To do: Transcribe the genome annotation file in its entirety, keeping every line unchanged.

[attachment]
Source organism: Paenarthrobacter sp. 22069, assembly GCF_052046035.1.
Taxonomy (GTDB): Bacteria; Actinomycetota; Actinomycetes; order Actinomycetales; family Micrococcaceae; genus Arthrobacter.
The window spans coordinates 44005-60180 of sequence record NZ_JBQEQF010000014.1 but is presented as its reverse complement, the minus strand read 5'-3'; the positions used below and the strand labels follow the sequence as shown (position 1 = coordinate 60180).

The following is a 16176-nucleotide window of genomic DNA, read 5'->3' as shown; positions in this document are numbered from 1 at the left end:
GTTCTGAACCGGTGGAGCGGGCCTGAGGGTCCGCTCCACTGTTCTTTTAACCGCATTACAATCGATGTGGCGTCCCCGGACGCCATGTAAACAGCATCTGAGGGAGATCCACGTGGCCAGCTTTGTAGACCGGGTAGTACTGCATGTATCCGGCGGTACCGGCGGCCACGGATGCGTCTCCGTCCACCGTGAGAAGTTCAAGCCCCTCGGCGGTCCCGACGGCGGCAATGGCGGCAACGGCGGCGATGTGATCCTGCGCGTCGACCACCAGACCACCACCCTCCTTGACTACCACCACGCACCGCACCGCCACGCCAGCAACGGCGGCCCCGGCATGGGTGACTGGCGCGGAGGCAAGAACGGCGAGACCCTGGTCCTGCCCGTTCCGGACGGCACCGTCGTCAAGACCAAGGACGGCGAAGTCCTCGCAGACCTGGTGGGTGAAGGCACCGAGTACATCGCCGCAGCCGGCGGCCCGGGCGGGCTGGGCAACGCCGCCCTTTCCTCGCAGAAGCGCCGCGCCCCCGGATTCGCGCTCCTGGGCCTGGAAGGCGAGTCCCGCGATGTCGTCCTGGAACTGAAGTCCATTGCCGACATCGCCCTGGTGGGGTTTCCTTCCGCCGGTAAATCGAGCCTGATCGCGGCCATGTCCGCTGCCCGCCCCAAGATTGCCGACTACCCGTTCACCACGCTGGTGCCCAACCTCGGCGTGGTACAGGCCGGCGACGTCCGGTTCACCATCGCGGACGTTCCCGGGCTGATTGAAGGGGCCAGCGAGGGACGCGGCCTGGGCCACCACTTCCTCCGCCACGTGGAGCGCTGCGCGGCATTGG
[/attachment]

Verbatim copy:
Source organism: Paenarthrobacter sp. 22069, assembly GCF_052046035.1.
Taxonomy (GTDB): Bacteria; Actinomycetota; Actinomycetes; order Actinomycetales; family Micrococcaceae; genus Arthrobacter.
The window spans coordinates 44005-60180 of sequence record NZ_JBQEQF010000014.1 but is presented as its reverse complement, the minus strand read 5'-3'; the positions used below and the strand labels follow the sequence as shown (position 1 = coordinate 60180).

The following is a 16176-nucleotide window of genomic DNA, read 5'->3' as shown; positions in this document are numbered from 1 at the left end:
GTTCTGAACCGGTGGAGCGGGCCTGAGGGTCCGCTCCACTGTTCTTTTAACCGCATTACAATCGATGTGGCGTCCCCGGACGCCATGTAAACAGCATCTGAGGGAGATCCACGTGGCCAGCTTTGTAGACCGGGTAGTACTGCATGTATCCGGCGGTACCGGCGGCCACGGATGCGTCTCCGTCCACCGTGAGAAGTTCAAGCCCCTCGGCGGTCCCGACGGCGGCAATGGCGGCAACGGCGGCGATGTGATCCTGCGCGTCGACCACCAGACCACCACCCTCCTTGACTACCACCACGCACCGCACCGCCACGCCAGCAACGGCGGCCCCGGCATGGGTGACTGGCGCGGAGGCAAGAACGGCGAGACCCTGGTCCTGCCCGTTCCGGACGGCACCGTCGTCAAGACCAAGGACGGCGAAGTCCTCGCAGACCTGGTGGGTGAAGGCACCGAGTACATCGCCGCAGCCGGCGGCCCGGGCGGGCTGGGCAACGCCGCCCTTTCCTCGCAGAAGCGCCGCGCCCCCGGATTCGCGCTCCTGGGCCTGGAAGGCGAGTCCCGCGATGTCGTCCTGGAACTGAAGTCCATTGCCGACATCGCCCTGGTGGGGTTTCCTTCCGCCGGTAAATCGAGCCTGATCGCGGCCATGTCCGCTGCCCGCCCCAAGATTGCCGACTACCCGTTCACCACGCTGGTGCCCAACCTCGGCGTGGTACAGGCCGGCGACGTCCGGTTCACCATCGCGGACGTTCCCGGGCTGATTGAAGGGGCCAGCGAGGGACGCGGCCTGGGCCACCACTTCCTCCGCCACGTGGAGCGCTGCGCGGCATTGG